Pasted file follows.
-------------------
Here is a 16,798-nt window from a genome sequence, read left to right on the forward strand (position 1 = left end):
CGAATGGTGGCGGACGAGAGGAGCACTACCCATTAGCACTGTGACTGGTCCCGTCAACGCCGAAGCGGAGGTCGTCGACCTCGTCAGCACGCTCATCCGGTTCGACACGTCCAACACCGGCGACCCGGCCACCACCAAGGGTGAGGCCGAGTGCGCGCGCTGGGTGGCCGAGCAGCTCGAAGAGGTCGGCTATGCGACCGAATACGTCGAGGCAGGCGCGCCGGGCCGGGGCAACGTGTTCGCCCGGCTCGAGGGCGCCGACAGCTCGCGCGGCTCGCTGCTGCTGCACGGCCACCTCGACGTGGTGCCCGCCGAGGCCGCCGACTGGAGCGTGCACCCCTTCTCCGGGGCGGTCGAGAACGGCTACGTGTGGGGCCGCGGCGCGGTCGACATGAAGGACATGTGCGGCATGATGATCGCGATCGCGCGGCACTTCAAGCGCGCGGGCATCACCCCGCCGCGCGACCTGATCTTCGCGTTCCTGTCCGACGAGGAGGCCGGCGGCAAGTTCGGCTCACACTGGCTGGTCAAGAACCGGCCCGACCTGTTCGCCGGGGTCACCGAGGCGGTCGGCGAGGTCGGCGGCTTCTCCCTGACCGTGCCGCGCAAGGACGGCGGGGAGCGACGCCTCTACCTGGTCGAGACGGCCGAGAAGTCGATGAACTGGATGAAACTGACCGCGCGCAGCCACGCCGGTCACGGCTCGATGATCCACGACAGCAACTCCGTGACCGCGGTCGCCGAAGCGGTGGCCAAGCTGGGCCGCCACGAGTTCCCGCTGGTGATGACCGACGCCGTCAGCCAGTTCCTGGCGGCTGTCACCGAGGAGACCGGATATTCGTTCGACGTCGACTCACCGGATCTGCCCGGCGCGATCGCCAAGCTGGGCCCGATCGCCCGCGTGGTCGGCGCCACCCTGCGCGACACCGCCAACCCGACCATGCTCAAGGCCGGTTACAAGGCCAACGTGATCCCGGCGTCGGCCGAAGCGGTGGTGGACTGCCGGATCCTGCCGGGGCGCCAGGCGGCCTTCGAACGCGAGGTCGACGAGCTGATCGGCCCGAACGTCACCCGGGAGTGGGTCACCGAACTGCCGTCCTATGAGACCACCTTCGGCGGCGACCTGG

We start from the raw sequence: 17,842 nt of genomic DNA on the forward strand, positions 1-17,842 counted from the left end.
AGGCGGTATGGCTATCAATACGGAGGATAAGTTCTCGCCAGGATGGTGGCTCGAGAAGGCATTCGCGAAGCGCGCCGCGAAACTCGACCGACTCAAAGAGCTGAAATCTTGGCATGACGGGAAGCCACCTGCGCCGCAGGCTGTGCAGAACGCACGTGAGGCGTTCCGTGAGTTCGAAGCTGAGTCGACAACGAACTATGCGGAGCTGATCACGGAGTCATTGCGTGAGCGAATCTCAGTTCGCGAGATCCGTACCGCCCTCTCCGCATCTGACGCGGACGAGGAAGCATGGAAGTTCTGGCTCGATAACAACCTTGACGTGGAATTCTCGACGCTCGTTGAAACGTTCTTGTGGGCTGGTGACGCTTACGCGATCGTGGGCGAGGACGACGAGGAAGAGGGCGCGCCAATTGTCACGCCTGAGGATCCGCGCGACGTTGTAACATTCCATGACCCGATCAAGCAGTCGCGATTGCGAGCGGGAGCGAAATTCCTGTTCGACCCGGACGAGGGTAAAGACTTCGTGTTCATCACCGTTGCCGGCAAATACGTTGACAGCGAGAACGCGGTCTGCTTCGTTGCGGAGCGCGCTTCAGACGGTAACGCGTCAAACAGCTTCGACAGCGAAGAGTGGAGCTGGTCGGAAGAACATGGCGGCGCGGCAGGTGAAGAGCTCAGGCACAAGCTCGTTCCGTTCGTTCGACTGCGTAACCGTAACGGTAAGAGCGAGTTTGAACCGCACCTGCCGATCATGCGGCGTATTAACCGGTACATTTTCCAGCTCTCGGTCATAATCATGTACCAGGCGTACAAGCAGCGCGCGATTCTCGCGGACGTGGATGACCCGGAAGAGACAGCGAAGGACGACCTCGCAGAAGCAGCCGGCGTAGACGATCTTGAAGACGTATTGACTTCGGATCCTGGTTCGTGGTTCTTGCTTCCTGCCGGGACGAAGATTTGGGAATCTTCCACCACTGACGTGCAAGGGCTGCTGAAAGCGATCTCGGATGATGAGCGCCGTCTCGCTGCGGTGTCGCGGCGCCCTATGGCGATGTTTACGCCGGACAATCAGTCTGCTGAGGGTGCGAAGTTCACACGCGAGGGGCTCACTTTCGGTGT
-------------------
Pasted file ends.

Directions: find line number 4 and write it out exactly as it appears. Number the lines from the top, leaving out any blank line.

AGGCGGTATGGCTATCAATACGGAGGATAAGTTCTCGCCAGGATGGTGGCTCGAGAAGGCATTCGCGAAGCGCGCCGCGAAACTCGACCGACTCAAAGAGCTGAAATCTTGGCATGACGGGAAGCCACCTGCGCCGCAGGCTGTGCAGAACGCACGTGAGGCGTTCCGTGAGTTCGAAGCTGAGTCGACAACGAACTATGCGGAGCTGATCACGGAGTCATTGCGTGAGCGAATCTCAGTTCGCGAGATCCGTACCGCCCTCTCCGCATCTGACGCGGACGAGGAAGCATGGAAGTTCTGGCTCGATAACAACCTTGACGTGGAATTCTCGACGCTCGTTGAAACGTTCTTGTGGGCTGGTGACGCTTACGCGATCGTGGGCGAGGACGACGAGGAAGAGGGCGCGCCAATTGTCACGCCTGAGGATCCGCGCGACGTTGTAACATTCCATGACCCGATCAAGCAGTCGCGATTGCGAGCGGGAGCGAAATTCCTGTTCGACCCGGACGAGGGTAAAGACTTCGTGTTCATCACCGTTGCCGGCAAATACGTTGACAGCGAGAACGCGGTCTGCTTCGTTGCGGAGCGCGCTTCAGACGGTAACGCGTCAAACAGCTTCGACAGCGAAGAGTGGAGCTGGTCGGAAGAACATGGCGGCGCGGCAGGTGAAGAGCTCAGGCACAAGCTCGTTCCGTTCGTTCGACTGCGTAACCGTAACGGTAAGAGCGAGTTTGAACCGCACCTGCCGATCATGCGGCGTATTAACCGGTACATTTTCCAGCTCTCGGTCATAATCATGTACCAGGCGTACAAGCAGCGCGCGATTCTCGCGGACGTGGATGACCCGGAAGAGACAGCGAAGGACGACCTCGCAGAAGCAGCCGGCGTAGACGATCTTGAAGACGTATTGACTTCGGATCCTGGTTCGTGGTTCTTGCTTCCTGCCGGGACGAAGATTTGGGAATCTTCCACCACTGACGTGCAAGGGCTGCTGAAAGCGATCTCGGATGATGAGCGCCGTCTCGCTGCGGTGTCGCGGCGCCCTATGGCGATGTTTACGCCGGACAATCAGTCTGCTGAGGGTGCGAAGTTCACACGCGAGGGGCTCACTTTCGGTGT